Survival Time Endpoints in Oncology Trials

Giannarelli D, Bria E, Milella M


Survival times are considered the most adopted endpoints in oncology trials both in phase II and phase III designs. Overall survival is considered as the gold standard for measuring benefit from the regulatory point of view:  It can be easily measured, it is reliable and usually respond to patients’, scientific community and regulatory expectations and requirements. Progression-free survival is also a very attractive composite endpoint but it is subjected to possible biases due to the frequency and accuracy of assessment (which may generate ascertain biases) and to some of the trial design features. Its association (and correlation) with overall survival is not always obvious, although its role in supporting the evaluation of the anticancer effect is unquestionable.

Conventionally, survival analysis is performed by assuming as exponential the survival distribution and as proportional the hazard overtime. With these assumptions, the summarized median survival may be reliably and consistently estimated before all survival times are observed.

The gain (if any) due to the experimental drug is often measured by differences in median survival and hazard ratio, which both well perform if the above specified hypotheses do exist.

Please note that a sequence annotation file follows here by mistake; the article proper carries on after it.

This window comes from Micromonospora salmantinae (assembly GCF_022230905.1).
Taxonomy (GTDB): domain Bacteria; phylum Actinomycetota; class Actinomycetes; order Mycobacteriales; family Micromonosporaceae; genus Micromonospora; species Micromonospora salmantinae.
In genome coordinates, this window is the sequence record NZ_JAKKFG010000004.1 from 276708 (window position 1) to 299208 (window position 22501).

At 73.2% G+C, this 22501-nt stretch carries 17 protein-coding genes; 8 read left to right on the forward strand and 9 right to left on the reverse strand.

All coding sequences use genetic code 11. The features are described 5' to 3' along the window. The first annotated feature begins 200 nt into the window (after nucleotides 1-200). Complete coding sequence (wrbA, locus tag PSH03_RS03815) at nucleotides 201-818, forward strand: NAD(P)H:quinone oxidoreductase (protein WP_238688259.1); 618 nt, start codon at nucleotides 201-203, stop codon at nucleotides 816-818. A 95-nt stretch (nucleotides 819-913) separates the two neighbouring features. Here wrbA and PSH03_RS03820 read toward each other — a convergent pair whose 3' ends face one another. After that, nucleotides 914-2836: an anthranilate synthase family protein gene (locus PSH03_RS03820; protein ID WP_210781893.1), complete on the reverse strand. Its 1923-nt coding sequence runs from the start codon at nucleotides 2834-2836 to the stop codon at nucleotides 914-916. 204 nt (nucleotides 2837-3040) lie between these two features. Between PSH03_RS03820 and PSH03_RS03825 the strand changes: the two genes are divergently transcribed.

New drugs with different mechanism of action, the landscape of many therapeutics alternatives and different clinical scenarios, may undermine such approach. The crossover possibility, mandatory for ethical aspects, confound the ‘real’ effect of the experimental therapy and the adjustment for this opportunity needs to be implemented in the statistical analysis of results. 

Moreover, different metrics can be used, such as restricted mean survival time, cure fraction and survival rates at prespecified timepoints (as well as landmark analyses) can be considered alternative endpoints, especially in immunotherapeutic studies in which a delayed effect is reasonably expected.

From the economic sustainability standpoint, decisions need to be supported by a definition of drug value based on well designed clinical trial and strong measures of magnitude of clinical benefit. Planned analyses and reported results need to be implemented in this view.